Saturday 31 October 2020

Prof M D Nalapat on US Elections & why partners China and Russia are supporting opposite candidates ( PGurus)

Why is China cozying up to Turkey? Where is Iran in the China-Turkey-Pakistan-Malaysia axis? Who is opposing MBS inside Saudi Arabia? What does China hope to achieve by meddling in the Middle East? And most important, why is China rooting for Biden and Russia for Trump? Prof M D Nalapat has the answers in this must-see video!



Bihar will show if hope is running out (Sunday Guardian)



The Opposition is relying on emotions caused by the pandemic resulting in a protest vote against the Central and state governments in Bihar.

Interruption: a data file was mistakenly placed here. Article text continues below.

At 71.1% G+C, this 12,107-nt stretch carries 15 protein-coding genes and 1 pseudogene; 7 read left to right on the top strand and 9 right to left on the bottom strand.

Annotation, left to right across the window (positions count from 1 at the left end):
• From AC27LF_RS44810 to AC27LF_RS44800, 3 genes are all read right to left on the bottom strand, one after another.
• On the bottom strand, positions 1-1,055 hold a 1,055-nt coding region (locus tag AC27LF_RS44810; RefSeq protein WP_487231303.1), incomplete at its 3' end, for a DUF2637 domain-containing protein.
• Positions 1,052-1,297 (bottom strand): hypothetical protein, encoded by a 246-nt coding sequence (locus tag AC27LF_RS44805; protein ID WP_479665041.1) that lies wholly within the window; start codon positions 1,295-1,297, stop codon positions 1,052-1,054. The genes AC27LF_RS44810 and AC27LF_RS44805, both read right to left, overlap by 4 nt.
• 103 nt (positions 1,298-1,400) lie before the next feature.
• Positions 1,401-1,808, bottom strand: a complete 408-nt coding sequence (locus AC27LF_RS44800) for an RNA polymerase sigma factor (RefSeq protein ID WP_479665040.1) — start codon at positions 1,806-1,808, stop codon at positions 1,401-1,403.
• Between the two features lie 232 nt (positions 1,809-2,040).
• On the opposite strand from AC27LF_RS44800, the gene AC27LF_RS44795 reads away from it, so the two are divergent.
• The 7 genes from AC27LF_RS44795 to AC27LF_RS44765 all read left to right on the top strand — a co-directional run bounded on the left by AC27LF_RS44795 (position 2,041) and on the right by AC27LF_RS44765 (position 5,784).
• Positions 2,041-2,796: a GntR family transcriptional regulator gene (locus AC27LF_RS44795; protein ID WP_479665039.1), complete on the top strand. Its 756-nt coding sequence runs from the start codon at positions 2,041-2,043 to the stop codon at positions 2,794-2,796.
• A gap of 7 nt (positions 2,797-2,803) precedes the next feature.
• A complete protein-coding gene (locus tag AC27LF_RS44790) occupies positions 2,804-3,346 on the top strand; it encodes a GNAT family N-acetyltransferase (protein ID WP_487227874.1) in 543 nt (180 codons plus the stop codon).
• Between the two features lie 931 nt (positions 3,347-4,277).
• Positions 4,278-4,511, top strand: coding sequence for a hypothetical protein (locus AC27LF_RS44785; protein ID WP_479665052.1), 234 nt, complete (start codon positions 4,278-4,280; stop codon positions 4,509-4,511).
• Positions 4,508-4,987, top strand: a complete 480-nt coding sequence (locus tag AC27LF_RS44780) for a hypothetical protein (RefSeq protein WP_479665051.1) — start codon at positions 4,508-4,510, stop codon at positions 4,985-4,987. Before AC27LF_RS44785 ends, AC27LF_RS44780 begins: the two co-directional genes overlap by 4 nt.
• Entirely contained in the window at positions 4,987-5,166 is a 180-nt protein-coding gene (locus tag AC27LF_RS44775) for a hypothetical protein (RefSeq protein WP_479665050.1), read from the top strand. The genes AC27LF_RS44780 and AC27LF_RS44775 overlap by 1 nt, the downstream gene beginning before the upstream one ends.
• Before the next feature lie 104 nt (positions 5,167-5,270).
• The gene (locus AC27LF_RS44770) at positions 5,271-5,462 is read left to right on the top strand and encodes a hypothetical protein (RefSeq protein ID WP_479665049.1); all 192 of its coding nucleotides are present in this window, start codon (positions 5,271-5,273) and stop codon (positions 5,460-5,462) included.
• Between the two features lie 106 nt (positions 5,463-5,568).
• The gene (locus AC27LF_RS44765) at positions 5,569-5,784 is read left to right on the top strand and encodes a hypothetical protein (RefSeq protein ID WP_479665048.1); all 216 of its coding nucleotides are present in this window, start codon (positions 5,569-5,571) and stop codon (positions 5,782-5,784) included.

Depending on the results of the Bihar Assembly polls, either the Congress Party or the BJP will claim that the election was not a referendum on the central leadership of the losing party, but was based on state-specific issues having scant relation to the national level. Such a reading would be incorrect. So far as the Congress Party is concerned, increasingly since Jawaharlal Nehru was nominated by Mahatma Gandhi to be the first Prime Minister of India, the dynasty begun by Motilal Nehru has become inseparable from the party that ruled India for the longest time, and may well do so again, such being the inexplicable nature of politics in the world’s most populous democracy. As Prime Minister, Nehru accounted for much of the oxygen (authority) within the Congress Party, and by 1969, almost all the oxygen was diverted to Indira Gandhi. Because of the unprecedented mandate that the Congress Party secured in the 1984 polls, Rajiv Gandhi maintained the family’s dominance, but this began to fray after his defeat. P.V. Narasimha Rao ensured that Rajiv’s family was protected, but did not as Prime Minister concede to 10 Janpath the immense store of “oxygen” that gets attached to the most important job in the country. The loss of his job and his authority happened practically simultaneously. Once Sonia Gandhi formally took over as Congress President (or CP, as she is referred to within the party leadership), she demonstrated a ruthlessness that was absent in Rajiv, which is why she continues to hold sway in the party and has the ability to transfer its formal leadership to Rahul Gandhi, who seems much more like his father in temperament than his mother. While Sonia Gandhi enjoys being in the vortex of politics, Rajiv did not, and seemingly neither does Rahul, although Priyanka may be more like her mother in this respect. In the BJP, practically all the oxygen at the national level is provided by Prime Minister Narendra Modi, much as was the case of the Congress Party under Nehru in the 1950s.